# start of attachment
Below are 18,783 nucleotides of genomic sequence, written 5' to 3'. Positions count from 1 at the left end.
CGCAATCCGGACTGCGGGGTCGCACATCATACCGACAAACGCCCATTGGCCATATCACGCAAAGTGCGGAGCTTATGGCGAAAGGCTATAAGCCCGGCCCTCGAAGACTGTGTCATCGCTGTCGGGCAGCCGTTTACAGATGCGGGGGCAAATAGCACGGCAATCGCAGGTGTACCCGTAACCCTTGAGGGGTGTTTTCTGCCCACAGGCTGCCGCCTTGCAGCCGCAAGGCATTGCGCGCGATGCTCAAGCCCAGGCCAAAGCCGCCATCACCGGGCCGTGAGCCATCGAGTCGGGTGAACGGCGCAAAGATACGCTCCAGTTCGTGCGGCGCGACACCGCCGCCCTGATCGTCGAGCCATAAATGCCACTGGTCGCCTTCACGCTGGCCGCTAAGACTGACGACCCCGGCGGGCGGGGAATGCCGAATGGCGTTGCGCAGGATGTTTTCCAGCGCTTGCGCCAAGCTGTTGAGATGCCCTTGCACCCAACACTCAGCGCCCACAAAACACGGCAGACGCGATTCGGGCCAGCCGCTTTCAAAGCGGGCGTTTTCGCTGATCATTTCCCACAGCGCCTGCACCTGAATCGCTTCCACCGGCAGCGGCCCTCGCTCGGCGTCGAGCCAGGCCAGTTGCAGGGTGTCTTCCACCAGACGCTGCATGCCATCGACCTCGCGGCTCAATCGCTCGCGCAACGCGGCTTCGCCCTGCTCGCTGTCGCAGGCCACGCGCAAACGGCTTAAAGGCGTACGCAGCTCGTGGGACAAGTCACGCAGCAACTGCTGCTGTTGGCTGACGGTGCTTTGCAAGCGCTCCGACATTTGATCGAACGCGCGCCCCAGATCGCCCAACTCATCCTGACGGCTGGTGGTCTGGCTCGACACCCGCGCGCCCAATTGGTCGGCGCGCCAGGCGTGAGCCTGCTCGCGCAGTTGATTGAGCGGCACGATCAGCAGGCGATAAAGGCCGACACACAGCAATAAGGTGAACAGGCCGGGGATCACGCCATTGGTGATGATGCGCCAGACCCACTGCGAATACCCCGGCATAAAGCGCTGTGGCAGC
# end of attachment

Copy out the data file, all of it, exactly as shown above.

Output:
Below are 18,783 nucleotides of genomic sequence, written 5' to 3'. Positions count from 1 at the left end.
CGCAATCCGGACTGCGGGGTCGCACATCATACCGACAAACGCCCATTGGCCATATCACGCAAAGTGCGGAGCTTATGGCGAAAGGCTATAAGCCCGGCCCTCGAAGACTGTGTCATCGCTGTCGGGCAGCCGTTTACAGATGCGGGGGCAAATAGCACGGCAATCGCAGGTGTACCCGTAACCCTTGAGGGGTGTTTTCTGCCCACAGGCTGCCGCCTTGCAGCCGCAAGGCATTGCGCGCGATGCTCAAGCCCAGGCCAAAGCCGCCATCACCGGGCCGTGAGCCATCGAGTCGGGTGAACGGCGCAAAGATACGCTCCAGTTCGTGCGGCGCGACACCGCCGCCCTGATCGTCGAGCCATAAATGCCACTGGTCGCCTTCACGCTGGCCGCTAAGACTGACGACCCCGGCGGGCGGGGAATGCCGAATGGCGTTGCGCAGGATGTTTTCCAGCGCTTGCGCCAAGCTGTTGAGATGCCCTTGCACCCAACACTCAGCGCCCACAAAACACGGCAGACGCGATTCGGGCCAGCCGCTTTCAAAGCGGGCGTTTTCGCTGATCATTTCCCACAGCGCCTGCACCTGAATCGCTTCCACCGGCAGCGGCCCTCGCTCGGCGTCGAGCCAGGCCAGTTGCAGGGTGTCTTCCACCAGACGCTGCATGCCATCGACCTCGCGGCTCAATCGCTCGCGCAACGCGGCTTCGCCCTGCTCGCTGTCGCAGGCCACGCGCAAACGGCTTAAAGGCGTACGCAGCTCGTGGGACAAGTCACGCAGCAACTGCTGCTGTTGGCTGACGGTGCTTTGCAAGCGCTCCGACATTTGATCGAACGCGCGCCCCAGATCGCCCAACTCATCCTGACGGCTGGTGGTCTGGCTCGACACCCGCGCGCCCAATTGGTCGGCGCGCCAGGCGTGAGCCTGCTCGCGCAGTTGATTGAGCGGCACGATCAGCAGGCGATAAAGGCCGACACACAGCAATAAGGTGAACAGGCCGGGGATCACGCCATTGGTGATGATGCGCCAGACCCACTGCGAATACCCCGGCATAAAGCGCTGTGGCAGC